Couch to 80k Week 2 Day 2

Usual disclaimer: If you’ve been following, you’ll know, but if not: Couch to 80k is an 8 week writers bootcamp, requiring about 20 minutes per day (10 minutes of writing) by Tim Clare. I decided to do it to build some writing muscle and I blog my experience of doing it here.

Let’s talk Week 2 day 2

I’ll be honest, I thought “ugh, another freeform exercise”. I suppose most writing is free form exercises, and I should make my peace with that as soon as possible. I like restrictions, though. I’m very aware of the physical limits imposed by drawing comics – the shape of the page, the limits imposed by how many words you can fit within a single panel. Where a big image will have impact on the page, where the position of a character on the page will inform the reader of the character’s mood (usually bottom right).

Writing is more … limit free? I guess. Or maybe, I’m just less aware of where the scaffolding in writing is. When it comes to drawing, I have Neo’s beneath the matrix view of how it works, with writing, I’m still very much Neo wandering round the limited room with the duplicate people. There is no spoon.

Anyway, Tim started his little chat walking through a graveyard, with the sound of the wind blowing. And I started writing. And it’s weird how much of the location obviously shaped what I wrote. I’ve included the entire thing (bar a little bit at the end where I ran out of steam and still had a minute so what followed was just gibberish).

Just a reminder, in theory I shouldn’t be showing any of this stuff – that’s not the point of the work, the point is to write as though no-one is watching (and so there are contradictions, typos, stupid names and more). On the other hand, I’ve always had a weird relationship with blogging, it mostly feels like no-one is reading, so it becomes a safe confessional of sorts (that’s not to say you should ignore it, as with most things I hold in my head entirely contradictory positions).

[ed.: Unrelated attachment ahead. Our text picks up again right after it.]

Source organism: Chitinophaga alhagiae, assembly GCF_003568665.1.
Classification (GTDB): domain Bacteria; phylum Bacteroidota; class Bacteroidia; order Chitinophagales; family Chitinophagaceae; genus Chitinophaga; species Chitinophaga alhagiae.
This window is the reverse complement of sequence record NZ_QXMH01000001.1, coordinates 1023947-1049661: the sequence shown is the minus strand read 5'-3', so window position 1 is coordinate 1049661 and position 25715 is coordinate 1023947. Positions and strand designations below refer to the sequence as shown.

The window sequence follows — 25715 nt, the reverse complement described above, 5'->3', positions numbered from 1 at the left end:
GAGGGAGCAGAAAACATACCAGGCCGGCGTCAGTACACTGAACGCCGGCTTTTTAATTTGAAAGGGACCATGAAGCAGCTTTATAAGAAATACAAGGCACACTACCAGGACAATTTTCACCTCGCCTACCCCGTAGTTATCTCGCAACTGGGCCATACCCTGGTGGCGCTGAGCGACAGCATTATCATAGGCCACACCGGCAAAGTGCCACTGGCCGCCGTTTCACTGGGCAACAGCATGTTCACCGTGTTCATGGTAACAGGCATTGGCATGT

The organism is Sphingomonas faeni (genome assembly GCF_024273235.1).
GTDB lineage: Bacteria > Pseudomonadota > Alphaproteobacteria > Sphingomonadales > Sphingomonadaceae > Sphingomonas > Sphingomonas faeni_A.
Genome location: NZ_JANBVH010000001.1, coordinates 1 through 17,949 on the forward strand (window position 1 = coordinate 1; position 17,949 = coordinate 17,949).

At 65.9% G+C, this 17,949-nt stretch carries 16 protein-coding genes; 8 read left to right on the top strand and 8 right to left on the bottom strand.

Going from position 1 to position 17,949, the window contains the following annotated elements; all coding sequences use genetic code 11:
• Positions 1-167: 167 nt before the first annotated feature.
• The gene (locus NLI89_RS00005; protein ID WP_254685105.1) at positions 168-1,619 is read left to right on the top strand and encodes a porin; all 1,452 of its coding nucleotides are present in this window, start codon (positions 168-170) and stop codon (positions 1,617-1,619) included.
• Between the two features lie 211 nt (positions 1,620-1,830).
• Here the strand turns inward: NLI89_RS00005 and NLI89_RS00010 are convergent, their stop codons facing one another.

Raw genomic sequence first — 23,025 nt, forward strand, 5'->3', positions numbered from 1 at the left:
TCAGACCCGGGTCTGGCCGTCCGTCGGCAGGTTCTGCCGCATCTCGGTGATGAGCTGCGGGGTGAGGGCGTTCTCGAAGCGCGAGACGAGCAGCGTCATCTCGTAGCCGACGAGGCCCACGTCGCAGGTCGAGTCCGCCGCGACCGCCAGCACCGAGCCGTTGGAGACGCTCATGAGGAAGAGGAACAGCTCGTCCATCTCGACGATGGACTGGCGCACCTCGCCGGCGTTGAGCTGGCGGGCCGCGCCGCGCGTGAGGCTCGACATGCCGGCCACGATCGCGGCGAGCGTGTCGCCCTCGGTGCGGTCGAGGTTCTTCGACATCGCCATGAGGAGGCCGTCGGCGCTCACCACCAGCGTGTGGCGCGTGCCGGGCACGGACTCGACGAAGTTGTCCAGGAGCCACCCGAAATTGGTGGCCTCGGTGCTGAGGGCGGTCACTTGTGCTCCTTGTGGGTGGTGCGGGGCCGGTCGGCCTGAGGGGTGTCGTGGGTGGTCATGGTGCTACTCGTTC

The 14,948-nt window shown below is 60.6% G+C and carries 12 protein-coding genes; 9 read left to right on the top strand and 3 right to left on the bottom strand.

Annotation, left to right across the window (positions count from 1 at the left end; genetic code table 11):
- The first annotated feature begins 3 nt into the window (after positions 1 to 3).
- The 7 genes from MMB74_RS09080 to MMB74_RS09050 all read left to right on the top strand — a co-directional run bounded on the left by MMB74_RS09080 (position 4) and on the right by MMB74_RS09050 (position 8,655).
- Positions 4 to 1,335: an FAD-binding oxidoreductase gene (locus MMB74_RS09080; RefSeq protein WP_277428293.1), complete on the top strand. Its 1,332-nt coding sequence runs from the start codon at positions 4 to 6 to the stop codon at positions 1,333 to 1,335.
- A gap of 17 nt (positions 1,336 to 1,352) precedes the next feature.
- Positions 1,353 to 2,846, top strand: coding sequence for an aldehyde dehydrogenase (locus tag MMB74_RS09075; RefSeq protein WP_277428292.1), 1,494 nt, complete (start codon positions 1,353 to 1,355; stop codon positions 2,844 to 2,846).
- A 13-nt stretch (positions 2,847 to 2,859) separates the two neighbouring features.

Anyway, see if you can spot where the theme of a windy graveyard translated in to this super short story:

The winds of Alpha Centuri 4 blew hard across the sails of the ship.

Captain Yorgmaister Feld was in charge. He’d sailed before, of course. But today was special.

Today was the day that he would die. And it was a day that he’d been looking forward to for over a thousand years.

Immortality was a curse for his people. The population grew, people aged, of course, but only up until they hit their begin-life, when life truly opened up for them. At that point their cells stopped the growth process and moved towards simply renewing.

This was untenable for multiple reasons. The planet could only sustain a certain size of population and life gets dull after a while.

Once you’ve joined with another, had children, and had a relationship eventually decay away, and repeated the cycle several times, sometimes the perfect memory and the time you have alive combine to become the curse.

At that point you can apply for death.

The application, of course, was hard. Even a being who’d lived for several thousand years doesn’t want to rush in to the finality. There are forms to fill, a cooling off period (depending on how long you’ve been alive, that period can be anything from a thousand years to the possibly-too-rapid one hundred years). And, finally, an interview process.

Once you’ve been accepted, you are then offered a final day. A day that, depending on what you’ve achieved in life, be almost anything you want. For Yorgmaister, it was land-sailing.

He could feel the breeze whip past his face tendrils, his upper arms grabbing the mizzen sale, and his lower arms holding tight to the steering column. Across the vast flat plans, he could see, in the distance, the mile high peak of Yugmantha, the mountain god. It’s mouth a roiling chasm of fire and death, and the ceremonial pit in which Yorgmaister would throw himself, thus completing his life cycle.

Several generations of children will of, course, miss him, but they were ninth-generation and had so many cousins, grandparents, great grandparents, etc, that losing one isn’t a loss of a progenitor so much as it is gaining a day when you don’t have another birthday present to buy.

There were things Yorgmaister regretted, but this wouldn’t be one.